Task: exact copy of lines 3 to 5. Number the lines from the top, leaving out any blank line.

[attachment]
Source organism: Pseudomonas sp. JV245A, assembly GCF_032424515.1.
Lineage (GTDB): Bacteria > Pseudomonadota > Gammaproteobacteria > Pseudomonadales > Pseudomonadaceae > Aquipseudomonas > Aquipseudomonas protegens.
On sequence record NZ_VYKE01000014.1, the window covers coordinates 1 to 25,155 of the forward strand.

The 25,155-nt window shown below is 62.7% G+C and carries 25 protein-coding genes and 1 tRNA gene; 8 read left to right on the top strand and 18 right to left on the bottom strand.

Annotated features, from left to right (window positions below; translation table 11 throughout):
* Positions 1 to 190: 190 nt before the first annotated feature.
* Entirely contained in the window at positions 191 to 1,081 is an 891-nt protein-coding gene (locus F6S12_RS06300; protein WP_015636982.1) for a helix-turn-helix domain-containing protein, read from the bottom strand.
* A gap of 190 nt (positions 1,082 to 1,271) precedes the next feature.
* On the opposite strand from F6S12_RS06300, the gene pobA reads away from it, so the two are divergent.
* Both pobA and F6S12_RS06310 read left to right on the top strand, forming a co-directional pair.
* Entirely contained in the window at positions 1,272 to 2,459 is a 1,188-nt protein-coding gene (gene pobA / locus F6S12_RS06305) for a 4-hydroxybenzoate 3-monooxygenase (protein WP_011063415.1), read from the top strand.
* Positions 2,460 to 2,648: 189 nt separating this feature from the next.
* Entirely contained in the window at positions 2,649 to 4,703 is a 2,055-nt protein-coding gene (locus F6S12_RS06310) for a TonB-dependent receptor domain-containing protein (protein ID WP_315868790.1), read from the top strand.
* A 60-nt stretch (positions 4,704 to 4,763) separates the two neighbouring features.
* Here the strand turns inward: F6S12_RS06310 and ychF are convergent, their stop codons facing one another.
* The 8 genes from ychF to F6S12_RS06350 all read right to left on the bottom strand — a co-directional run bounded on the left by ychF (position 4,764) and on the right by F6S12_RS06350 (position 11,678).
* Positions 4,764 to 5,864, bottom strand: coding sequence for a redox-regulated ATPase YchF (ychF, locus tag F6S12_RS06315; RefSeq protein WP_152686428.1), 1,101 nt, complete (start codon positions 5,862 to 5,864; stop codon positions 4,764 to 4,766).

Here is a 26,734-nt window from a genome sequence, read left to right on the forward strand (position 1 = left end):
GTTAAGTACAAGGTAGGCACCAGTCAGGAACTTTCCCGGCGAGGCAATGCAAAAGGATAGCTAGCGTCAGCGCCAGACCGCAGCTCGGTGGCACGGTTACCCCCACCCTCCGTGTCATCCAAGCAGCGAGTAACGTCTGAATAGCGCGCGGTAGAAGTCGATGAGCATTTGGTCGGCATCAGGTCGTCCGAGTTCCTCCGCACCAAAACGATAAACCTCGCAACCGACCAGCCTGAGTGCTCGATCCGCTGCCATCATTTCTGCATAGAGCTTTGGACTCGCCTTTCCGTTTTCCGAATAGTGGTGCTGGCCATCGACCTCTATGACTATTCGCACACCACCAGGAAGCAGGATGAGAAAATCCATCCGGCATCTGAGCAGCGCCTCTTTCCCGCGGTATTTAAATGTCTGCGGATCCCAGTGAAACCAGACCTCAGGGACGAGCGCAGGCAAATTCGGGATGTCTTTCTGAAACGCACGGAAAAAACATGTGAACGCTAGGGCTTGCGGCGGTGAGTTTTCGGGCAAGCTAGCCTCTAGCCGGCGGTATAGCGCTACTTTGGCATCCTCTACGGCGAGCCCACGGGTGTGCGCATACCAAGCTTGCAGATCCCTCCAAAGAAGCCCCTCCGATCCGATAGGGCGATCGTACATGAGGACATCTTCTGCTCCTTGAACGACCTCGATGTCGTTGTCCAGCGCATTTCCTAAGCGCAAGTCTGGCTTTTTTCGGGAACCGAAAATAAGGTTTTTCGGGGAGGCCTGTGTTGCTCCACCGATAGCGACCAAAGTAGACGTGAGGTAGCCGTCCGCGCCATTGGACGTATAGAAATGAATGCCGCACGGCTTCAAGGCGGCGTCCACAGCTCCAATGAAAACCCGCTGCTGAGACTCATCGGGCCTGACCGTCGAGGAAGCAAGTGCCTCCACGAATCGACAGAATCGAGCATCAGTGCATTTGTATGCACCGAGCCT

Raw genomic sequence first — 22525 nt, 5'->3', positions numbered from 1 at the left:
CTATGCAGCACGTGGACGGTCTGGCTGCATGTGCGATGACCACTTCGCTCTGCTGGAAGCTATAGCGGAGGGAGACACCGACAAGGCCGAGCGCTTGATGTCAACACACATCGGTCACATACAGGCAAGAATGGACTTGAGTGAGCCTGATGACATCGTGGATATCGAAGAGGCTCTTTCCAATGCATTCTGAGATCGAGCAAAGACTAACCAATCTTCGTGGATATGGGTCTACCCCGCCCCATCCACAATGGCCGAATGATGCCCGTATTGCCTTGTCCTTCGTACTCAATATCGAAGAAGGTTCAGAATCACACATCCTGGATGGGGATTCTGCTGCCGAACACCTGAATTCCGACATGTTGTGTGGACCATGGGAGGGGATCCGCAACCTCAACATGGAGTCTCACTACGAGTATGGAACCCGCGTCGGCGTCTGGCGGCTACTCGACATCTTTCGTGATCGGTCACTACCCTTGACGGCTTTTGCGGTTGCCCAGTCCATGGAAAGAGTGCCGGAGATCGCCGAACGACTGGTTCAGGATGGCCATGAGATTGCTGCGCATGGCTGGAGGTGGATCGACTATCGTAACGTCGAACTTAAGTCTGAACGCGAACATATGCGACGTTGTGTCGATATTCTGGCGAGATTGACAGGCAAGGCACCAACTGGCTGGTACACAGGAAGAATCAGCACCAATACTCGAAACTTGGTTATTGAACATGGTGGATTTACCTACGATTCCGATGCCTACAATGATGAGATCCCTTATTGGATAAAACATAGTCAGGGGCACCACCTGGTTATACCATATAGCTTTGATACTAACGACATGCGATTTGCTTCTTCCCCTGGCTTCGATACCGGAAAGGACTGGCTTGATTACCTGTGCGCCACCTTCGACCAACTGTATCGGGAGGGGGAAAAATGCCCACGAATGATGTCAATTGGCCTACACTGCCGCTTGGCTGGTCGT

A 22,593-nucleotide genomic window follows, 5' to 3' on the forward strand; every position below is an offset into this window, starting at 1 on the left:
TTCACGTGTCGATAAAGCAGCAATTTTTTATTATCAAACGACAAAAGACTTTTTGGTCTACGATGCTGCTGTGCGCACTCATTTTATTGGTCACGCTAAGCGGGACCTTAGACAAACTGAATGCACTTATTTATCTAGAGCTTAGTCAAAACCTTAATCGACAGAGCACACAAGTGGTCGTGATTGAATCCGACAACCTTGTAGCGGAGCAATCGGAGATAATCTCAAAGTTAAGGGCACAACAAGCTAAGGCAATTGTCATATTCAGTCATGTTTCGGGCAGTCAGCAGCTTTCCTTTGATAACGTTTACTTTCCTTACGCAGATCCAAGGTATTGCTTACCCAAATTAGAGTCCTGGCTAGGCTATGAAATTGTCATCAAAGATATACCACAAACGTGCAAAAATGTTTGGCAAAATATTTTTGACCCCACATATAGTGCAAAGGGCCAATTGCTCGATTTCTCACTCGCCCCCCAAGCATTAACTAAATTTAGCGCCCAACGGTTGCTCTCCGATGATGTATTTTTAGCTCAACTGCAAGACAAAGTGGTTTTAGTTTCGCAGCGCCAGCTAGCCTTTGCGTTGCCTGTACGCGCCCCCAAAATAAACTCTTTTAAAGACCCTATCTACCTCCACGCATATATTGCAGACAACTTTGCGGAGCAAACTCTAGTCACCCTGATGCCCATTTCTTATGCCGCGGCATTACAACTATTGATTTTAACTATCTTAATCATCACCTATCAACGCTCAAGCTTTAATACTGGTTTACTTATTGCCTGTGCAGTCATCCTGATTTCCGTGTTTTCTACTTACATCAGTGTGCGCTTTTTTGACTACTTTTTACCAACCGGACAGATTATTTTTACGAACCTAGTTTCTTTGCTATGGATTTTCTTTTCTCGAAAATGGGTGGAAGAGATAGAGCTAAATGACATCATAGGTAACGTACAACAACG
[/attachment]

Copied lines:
On sequence record NZ_VYKE01000014.1, the window covers coordinates 1 to 25,155 of the forward strand.

The 25,155-nt window shown below is 62.7% G+C and carries 25 protein-coding genes and 1 tRNA gene; 8 read left to right on the top strand and 18 right to left on the bottom strand.

Annotated features, from left to right (window positions below; translation table 11 throughout):